Miley Cyrus And Dolly Parton's Song 'Rainbowland' Deemed Too 'Controversial' For Elementary School Performance

A beloved Miley Cyrus track was banned from being performed by an elementary school class concert in Waukesha, Wisconsin last week. Some fans have taken to Twitter to express their shock, as the song “Rainbowland” from Cyrus’ 2017 album Younger Now celebrates themes like peace, acceptance and unity. The track also features vocal and lyrical contributions from Dolly Parton, and as Paper Magazine notes, its concepts were allegedly deemed “not appropriate” by the Wisconsin school administration.

Melissa Tempel, a first-grade teacher at Heyer Elementary School revealed in a March 21st tweet that “Rainbowland” was vetoed by the school’s administration for its spring concert. She also uploaded a screenshot of the song’s lyrics, which include, “Wouldn’t it be nice to live in paradise/ Where we’re free to be exactly who we are/ Let’s all dig down deep inside/ Brush the judgment and fear aside.”

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Miley Cyrus And Dolly Parton’s Show “Rainbowland” Banned From Wisconsin Elementary School Performance

Tempel captioned her tweet, “My first graders were so excited to sing Rainbowland for our spring concert but it has been vetoed by our administration. When will it end?” She says that she was told the song was banned because Cyrus is “controversial” and due to contentions surrounding Parton “and her beautiful drag queen followers.”

In follow-up tweets, however, the teacher added that there was “[n]o reason given” by administrators and that one day after “Rainbowland” was vetoed, The Muppet Movie’s “Rainbow Connection” was also removed from her students’ spring concert song list.



In an interview with the Los Angeles Times, Sarah Schindler, whose daughter is in Tempel’s first-grade class, explained that after a recent “conservative flip” in the school board sparked by COVID-19, “teachers can’t have any kind of signage that could be deemed political.” This, she says, includes wearing any rainbow paraphernalia.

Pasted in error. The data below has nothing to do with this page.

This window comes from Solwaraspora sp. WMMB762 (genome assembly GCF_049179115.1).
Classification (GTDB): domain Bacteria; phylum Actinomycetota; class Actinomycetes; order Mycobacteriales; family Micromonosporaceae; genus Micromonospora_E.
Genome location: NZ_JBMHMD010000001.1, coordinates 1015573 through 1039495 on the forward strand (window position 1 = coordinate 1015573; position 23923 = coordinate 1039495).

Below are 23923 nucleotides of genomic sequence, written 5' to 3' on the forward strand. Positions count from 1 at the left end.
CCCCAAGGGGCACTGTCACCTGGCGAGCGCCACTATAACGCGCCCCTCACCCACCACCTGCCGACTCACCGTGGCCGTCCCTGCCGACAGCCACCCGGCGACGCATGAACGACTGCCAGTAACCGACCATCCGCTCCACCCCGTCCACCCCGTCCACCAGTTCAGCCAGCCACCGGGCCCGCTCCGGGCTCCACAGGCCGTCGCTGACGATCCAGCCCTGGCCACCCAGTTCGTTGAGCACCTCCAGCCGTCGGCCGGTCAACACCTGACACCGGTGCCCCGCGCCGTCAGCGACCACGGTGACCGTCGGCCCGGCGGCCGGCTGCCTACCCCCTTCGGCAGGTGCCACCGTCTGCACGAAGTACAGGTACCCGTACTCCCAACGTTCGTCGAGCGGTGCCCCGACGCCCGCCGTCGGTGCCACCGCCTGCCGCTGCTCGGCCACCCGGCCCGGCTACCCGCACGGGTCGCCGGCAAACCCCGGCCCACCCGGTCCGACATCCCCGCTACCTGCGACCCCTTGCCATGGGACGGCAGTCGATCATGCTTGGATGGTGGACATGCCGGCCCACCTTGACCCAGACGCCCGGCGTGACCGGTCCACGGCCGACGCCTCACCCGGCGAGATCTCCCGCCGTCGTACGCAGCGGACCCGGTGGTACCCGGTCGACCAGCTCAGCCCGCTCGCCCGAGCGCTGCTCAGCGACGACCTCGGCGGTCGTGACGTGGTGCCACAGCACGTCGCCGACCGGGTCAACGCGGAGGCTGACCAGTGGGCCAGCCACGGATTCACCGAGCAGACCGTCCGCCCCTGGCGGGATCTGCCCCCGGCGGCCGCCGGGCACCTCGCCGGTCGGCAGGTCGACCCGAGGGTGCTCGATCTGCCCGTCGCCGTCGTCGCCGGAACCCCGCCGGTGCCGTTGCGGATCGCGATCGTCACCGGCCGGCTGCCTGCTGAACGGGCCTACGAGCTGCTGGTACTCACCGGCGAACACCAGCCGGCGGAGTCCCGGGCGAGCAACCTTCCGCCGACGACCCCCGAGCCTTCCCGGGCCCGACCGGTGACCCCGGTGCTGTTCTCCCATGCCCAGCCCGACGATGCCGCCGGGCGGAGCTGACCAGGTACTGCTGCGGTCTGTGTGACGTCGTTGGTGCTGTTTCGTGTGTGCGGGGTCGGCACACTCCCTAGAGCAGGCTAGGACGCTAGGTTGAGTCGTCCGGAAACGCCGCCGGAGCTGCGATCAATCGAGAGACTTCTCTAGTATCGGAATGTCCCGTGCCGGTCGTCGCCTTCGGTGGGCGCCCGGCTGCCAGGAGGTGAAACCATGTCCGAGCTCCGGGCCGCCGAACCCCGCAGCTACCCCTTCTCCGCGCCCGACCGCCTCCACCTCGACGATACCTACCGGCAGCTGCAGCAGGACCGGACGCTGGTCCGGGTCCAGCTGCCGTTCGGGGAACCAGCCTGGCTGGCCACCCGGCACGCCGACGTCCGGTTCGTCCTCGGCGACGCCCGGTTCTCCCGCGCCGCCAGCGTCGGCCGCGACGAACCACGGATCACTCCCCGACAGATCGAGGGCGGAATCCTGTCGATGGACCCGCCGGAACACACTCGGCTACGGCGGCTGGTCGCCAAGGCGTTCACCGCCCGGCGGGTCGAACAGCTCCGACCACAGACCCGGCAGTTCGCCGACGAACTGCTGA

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Teacher Gives Fans And Supporters An Update On Twitter

Tempel gave supporters on Twitter an update after receiving many comments that applauded her “Rainbowland” defense. She let followers on Twitter know that “Rainbow Connection” has since been added back to the concert list. This was thanks to the efforts of parents and the Alliance for Education in Waukesha. Cyrus and Parton’s song, however, is yet to be unbanned.

Fans headed to the app to express their “disbelief” and “frustration” with the news that a school banned the song to begin with, considering its peaceful and heartfelt themes. “Seems like a beautiful, loving song to me. What was the reason for denial? The rainbow represents LBGTQ+?” one user wrote as another added, “They fear children being educated about diversity but what they are teaching is hate, which turns into something ugly and dangerous.”


Another chimed in, “are you SERIOUSLY stopping children from singing a song about wanting a world without hate and hurt, and wanting to make a difference in their world for the positive,” as one other replied, “Guess it’s too much for kids to handle – being happy with and accepting of each other.”

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Cyrus & Parton Respond To The Banning With A Donation

In response to the banning of their song at the elementary school, Cyrus, 30, and Parton, 77, donated to Pride and Less Prejudice, an organization that provides LQBTQ-inclusive books to Pre-K through 3rd grade classrooms. This was announced via Twitter from Cyrus’ charitable foundation, Happy Hippie.

In 2017, Cyrus and Parton spoke with NME and detailed the true meaning of their song. “It’s really about if we could love one another a little better or be a little kinder, be a little sweeter, we could live in rainbow land,” Parton shared. Cyrus agreed, and noted that the lyrics refer to “different races and genders and religions.”